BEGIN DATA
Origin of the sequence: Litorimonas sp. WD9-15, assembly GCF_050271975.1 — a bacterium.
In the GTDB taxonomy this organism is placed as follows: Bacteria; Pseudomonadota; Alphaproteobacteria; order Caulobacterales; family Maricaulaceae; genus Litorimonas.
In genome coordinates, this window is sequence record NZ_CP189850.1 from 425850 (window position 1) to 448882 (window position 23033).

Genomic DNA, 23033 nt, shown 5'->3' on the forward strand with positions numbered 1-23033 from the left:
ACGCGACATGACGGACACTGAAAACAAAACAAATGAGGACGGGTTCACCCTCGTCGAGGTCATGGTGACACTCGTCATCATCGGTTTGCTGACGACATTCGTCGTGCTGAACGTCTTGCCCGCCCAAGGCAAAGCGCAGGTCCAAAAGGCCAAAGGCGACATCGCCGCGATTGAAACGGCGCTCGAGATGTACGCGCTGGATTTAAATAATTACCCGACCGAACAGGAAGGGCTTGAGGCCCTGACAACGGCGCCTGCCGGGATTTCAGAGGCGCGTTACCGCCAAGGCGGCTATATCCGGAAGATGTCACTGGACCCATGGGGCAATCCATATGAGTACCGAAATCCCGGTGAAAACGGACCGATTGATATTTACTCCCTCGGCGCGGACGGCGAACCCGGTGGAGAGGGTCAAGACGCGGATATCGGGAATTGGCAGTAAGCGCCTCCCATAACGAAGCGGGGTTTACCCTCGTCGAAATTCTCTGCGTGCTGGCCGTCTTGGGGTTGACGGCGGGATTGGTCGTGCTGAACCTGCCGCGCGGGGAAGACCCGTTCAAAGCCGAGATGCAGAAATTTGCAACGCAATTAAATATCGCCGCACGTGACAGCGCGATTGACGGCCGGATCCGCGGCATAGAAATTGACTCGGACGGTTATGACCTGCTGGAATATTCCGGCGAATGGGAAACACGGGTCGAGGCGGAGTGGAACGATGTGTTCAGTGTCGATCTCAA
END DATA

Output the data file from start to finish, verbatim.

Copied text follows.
Origin of the sequence: Litorimonas sp. WD9-15, assembly GCF_050271975.1 — a bacterium.
In the GTDB taxonomy this organism is placed as follows: Bacteria; Pseudomonadota; Alphaproteobacteria; order Caulobacterales; family Maricaulaceae; genus Litorimonas.
In genome coordinates, this window is sequence record NZ_CP189850.1 from 425850 (window position 1) to 448882 (window position 23033).

Genomic DNA, 23033 nt, shown 5'->3' on the forward strand with positions numbered 1-23033 from the left:
ACGCGACATGACGGACACTGAAAACAAAACAAATGAGGACGGGTTCACCCTCGTCGAGGTCATGGTGACACTCGTCATCATCGGTTTGCTGACGACATTCGTCGTGCTGAACGTCTTGCCCGCCCAAGGCAAAGCGCAGGTCCAAAAGGCCAAAGGCGACATCGCCGCGATTGAAACGGCGCTCGAGATGTACGCGCTGGATTTAAATAATTACCCGACCGAACAGGAAGGGCTTGAGGCCCTGACAACGGCGCCTGCCGGGATTTCAGAGGCGCGTTACCGCCAAGGCGGCTATATCCGGAAGATGTCACTGGACCCATGGGGCAATCCATATGAGTACCGAAATCCCGGTGAAAACGGACCGATTGATATTTACTCCCTCGGCGCGGACGGCGAACCCGGTGGAGAGGGTCAAGACGCGGATATCGGGAATTGGCAGTAAGCGCCTCCCATAACGAAGCGGGGTTTACCCTCGTCGAAATTCTCTGCGTGCTGGCCGTCTTGGGGTTGACGGCGGGATTGGTCGTGCTGAACCTGCCGCGCGGGGAAGACCCGTTCAAAGCCGAGATGCAGAAATTTGCAACGCAATTAAATATCGCCGCACGTGACAGCGCGATTGACGGCCGGATCCGCGGCATAGAAATTGACTCGGACGGTTATGACCTGCTGGAATATTCCGGCGAATGGGAAACACGGGTCGAGGCGGAGTGGAACGATGTGTTCAGTGTCGATCTCAA